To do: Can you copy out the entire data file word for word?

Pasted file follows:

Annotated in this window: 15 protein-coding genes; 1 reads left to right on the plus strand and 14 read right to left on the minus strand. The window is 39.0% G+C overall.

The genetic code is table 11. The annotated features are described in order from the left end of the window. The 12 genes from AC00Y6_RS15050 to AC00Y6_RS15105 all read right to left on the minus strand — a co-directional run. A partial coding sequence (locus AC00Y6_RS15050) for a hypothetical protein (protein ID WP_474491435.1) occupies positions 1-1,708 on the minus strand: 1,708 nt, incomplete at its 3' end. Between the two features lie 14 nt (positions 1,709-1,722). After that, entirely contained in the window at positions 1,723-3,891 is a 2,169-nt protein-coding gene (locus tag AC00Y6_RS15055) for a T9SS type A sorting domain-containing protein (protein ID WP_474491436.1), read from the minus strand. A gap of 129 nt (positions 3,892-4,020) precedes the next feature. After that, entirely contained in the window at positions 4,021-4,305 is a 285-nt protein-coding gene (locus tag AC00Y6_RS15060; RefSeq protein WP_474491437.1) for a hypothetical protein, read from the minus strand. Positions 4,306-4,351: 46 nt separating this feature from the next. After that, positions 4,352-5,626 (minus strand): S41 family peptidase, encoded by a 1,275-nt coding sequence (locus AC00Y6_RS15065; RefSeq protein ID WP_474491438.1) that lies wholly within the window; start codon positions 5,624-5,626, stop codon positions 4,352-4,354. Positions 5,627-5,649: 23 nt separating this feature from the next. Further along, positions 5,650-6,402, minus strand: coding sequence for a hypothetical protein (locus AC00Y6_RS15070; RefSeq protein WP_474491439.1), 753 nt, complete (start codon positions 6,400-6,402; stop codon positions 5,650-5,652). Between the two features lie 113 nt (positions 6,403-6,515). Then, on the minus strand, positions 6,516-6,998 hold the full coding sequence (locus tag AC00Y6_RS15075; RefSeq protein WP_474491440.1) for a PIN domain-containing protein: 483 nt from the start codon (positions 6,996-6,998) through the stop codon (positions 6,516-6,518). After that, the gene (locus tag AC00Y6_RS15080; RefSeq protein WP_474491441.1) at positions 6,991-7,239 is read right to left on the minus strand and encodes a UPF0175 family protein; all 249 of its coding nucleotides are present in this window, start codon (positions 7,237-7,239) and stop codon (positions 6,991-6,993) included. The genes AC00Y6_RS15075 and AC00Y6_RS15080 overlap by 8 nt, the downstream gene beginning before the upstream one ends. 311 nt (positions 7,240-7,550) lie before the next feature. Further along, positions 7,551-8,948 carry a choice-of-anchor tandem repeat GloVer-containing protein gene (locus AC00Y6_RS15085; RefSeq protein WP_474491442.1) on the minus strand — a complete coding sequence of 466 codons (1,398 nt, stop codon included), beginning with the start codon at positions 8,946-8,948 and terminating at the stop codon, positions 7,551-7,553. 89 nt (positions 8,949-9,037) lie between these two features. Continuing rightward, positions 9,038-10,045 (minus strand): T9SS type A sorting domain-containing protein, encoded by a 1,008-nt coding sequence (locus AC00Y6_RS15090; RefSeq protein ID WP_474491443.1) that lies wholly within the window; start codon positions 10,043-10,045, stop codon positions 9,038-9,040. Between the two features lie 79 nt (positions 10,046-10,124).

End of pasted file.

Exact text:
Annotated in this window: 15 protein-coding genes; 1 reads left to right on the plus strand and 14 read right to left on the minus strand. The window is 39.0% G+C overall.

The genetic code is table 11. The annotated features are described in order from the left end of the window. The 12 genes from AC00Y6_RS15050 to AC00Y6_RS15105 all read right to left on the minus strand — a co-directional run. A partial coding sequence (locus AC00Y6_RS15050) for a hypothetical protein (protein ID WP_474491435.1) occupies positions 1-1,708 on the minus strand: 1,708 nt, incomplete at its 3' end. Between the two features lie 14 nt (positions 1,709-1,722). After that, entirely contained in the window at positions 1,723-3,891 is a 2,169-nt protein-coding gene (locus tag AC00Y6_RS15055) for a T9SS type A sorting domain-containing protein (protein ID WP_474491436.1), read from the minus strand. A gap of 129 nt (positions 3,892-4,020) precedes the next feature. After that, entirely contained in the window at positions 4,021-4,305 is a 285-nt protein-coding gene (locus tag AC00Y6_RS15060; RefSeq protein WP_474491437.1) for a hypothetical protein, read from the minus strand. Positions 4,306-4,351: 46 nt separating this feature from the next. After that, positions 4,352-5,626 (minus strand): S41 family peptidase, encoded by a 1,275-nt coding sequence (locus AC00Y6_RS15065; RefSeq protein ID WP_474491438.1) that lies wholly within the window; start codon positions 5,624-5,626, stop codon positions 4,352-4,354. Positions 5,627-5,649: 23 nt separating this feature from the next. Further along, positions 5,650-6,402, minus strand: coding sequence for a hypothetical protein (locus AC00Y6_RS15070; RefSeq protein WP_474491439.1), 753 nt, complete (start codon positions 6,400-6,402; stop codon positions 5,650-5,652). Between the two features lie 113 nt (positions 6,403-6,515). Then, on the minus strand, positions 6,516-6,998 hold the full coding sequence (locus tag AC00Y6_RS15075; RefSeq protein WP_474491440.1) for a PIN domain-containing protein: 483 nt from the start codon (positions 6,996-6,998) through the stop codon (positions 6,516-6,518). After that, the gene (locus tag AC00Y6_RS15080; RefSeq protein WP_474491441.1) at positions 6,991-7,239 is read right to left on the minus strand and encodes a UPF0175 family protein; all 249 of its coding nucleotides are present in this window, start codon (positions 7,237-7,239) and stop codon (positions 6,991-6,993) included. The genes AC00Y6_RS15075 and AC00Y6_RS15080 overlap by 8 nt, the downstream gene beginning before the upstream one ends. 311 nt (positions 7,240-7,550) lie before the next feature. Further along, positions 7,551-8,948 carry a choice-of-anchor tandem repeat GloVer-containing protein gene (locus AC00Y6_RS15085; RefSeq protein WP_474491442.1) on the minus strand — a complete coding sequence of 466 codons (1,398 nt, stop codon included), beginning with the start codon at positions 8,946-8,948 and terminating at the stop codon, positions 7,551-7,553. 89 nt (positions 8,949-9,037) lie between these two features. Continuing rightward, positions 9,038-10,045 (minus strand): T9SS type A sorting domain-containing protein, encoded by a 1,008-nt coding sequence (locus AC00Y6_RS15090; RefSeq protein ID WP_474491443.1) that lies wholly within the window; start codon positions 10,043-10,045, stop codon positions 9,038-9,040. Between the two features lie 79 nt (positions 10,046-10,124).